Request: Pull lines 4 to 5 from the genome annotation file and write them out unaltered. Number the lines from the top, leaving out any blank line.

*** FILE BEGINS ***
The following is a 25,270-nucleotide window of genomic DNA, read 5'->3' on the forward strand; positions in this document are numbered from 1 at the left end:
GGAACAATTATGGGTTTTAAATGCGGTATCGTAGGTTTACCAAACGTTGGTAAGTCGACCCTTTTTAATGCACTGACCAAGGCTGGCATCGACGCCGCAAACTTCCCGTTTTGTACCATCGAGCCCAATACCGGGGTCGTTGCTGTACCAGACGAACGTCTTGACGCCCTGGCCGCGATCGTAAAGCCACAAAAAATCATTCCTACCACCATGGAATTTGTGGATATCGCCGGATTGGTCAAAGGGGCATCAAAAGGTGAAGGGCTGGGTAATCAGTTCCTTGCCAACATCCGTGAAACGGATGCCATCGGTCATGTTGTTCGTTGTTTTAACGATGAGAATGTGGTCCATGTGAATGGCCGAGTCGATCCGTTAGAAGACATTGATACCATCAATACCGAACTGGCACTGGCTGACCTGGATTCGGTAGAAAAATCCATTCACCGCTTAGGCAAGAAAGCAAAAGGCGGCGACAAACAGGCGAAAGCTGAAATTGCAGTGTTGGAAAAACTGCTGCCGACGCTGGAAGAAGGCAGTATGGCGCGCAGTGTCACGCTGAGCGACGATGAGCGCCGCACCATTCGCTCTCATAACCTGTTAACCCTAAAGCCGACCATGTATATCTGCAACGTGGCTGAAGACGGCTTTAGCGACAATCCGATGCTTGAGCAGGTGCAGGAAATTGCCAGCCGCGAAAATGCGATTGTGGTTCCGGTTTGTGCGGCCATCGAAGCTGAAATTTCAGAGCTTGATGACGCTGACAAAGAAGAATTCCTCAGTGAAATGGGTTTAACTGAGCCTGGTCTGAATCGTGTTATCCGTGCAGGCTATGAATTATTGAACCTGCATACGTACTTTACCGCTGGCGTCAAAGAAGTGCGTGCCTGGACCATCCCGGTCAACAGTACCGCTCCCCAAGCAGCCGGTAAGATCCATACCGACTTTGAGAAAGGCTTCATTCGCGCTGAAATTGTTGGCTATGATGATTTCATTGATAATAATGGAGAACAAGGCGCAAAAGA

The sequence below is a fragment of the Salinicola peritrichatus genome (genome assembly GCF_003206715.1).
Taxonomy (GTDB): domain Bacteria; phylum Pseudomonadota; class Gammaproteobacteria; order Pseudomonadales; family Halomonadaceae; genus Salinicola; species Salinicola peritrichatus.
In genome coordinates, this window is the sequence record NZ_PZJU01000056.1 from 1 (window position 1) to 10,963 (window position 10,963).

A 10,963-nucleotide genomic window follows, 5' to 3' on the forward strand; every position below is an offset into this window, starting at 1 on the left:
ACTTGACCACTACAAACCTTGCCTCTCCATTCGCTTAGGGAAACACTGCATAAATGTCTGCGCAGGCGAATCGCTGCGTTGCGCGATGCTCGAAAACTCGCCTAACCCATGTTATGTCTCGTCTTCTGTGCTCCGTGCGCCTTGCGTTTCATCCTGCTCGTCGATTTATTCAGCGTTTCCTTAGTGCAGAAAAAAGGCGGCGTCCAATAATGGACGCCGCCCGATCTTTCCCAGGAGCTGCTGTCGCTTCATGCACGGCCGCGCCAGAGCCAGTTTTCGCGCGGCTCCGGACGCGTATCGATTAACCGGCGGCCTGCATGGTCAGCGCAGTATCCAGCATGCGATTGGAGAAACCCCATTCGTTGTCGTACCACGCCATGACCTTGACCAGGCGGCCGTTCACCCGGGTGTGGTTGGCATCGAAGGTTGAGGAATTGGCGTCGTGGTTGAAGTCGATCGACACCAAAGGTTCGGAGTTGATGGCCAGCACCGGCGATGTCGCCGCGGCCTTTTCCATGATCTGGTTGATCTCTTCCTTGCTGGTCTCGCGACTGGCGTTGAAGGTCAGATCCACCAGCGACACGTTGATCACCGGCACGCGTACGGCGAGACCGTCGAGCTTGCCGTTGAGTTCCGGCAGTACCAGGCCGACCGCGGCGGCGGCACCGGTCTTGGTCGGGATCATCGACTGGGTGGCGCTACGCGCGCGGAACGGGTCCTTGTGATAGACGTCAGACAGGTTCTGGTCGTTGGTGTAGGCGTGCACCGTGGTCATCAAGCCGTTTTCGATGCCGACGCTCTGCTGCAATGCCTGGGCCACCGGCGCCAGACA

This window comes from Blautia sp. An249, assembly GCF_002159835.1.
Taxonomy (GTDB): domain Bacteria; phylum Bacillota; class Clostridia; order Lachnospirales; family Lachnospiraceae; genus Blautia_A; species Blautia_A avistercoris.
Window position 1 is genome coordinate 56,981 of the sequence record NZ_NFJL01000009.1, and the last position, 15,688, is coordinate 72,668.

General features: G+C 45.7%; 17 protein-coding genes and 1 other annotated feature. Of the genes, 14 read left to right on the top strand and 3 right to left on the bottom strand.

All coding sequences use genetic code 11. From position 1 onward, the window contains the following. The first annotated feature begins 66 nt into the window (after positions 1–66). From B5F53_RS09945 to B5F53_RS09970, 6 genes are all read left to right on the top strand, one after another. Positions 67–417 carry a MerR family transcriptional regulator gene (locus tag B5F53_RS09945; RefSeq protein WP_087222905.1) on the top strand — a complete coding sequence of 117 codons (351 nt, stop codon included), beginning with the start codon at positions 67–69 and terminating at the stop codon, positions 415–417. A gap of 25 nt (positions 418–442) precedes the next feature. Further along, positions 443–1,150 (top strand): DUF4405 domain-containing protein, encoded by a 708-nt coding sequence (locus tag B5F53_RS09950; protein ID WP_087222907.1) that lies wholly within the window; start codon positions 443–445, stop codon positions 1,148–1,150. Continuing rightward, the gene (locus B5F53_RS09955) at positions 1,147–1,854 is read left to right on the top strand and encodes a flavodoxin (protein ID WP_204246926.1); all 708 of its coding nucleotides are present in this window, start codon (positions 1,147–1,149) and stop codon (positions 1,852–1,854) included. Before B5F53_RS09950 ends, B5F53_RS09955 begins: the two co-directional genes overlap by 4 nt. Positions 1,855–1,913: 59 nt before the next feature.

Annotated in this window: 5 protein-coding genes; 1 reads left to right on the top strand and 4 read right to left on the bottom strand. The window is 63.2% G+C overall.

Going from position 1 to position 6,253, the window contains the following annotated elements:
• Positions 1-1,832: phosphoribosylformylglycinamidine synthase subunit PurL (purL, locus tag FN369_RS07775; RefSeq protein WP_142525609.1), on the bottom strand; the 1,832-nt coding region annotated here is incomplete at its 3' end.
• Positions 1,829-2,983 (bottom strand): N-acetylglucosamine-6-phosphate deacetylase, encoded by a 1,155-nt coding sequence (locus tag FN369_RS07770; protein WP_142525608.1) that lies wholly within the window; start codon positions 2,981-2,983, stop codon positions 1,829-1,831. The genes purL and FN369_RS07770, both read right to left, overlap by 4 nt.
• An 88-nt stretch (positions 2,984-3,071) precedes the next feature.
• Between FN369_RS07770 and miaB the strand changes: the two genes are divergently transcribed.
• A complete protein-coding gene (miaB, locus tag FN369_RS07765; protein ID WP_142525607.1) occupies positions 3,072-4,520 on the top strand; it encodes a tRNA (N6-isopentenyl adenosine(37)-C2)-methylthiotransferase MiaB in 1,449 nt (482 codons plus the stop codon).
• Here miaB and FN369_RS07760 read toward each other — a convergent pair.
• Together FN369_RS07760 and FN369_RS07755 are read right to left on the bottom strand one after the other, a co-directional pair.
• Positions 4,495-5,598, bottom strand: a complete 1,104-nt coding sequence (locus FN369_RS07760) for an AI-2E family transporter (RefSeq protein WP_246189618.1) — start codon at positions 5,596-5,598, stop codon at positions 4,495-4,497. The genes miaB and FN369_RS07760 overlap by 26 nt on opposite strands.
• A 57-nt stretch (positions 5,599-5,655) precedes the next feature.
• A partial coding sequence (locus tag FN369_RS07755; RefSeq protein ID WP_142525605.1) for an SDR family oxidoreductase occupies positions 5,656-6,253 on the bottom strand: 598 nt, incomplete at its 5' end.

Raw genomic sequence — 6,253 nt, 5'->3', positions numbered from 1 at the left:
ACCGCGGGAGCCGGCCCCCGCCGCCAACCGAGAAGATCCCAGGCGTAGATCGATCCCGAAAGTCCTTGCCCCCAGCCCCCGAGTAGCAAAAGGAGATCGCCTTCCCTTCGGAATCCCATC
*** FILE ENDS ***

Taxonomy (GTDB): domain Bacteria; phylum Pseudomonadota; class Gammaproteobacteria; order Pseudomonadales; family Halomonadaceae; genus Salinicola; species Salinicola peritrichatus.
In genome coordinates, this window is the sequence record NZ_PZJU01000056.1 from 1 (window position 1) to 10,963 (window position 10,963).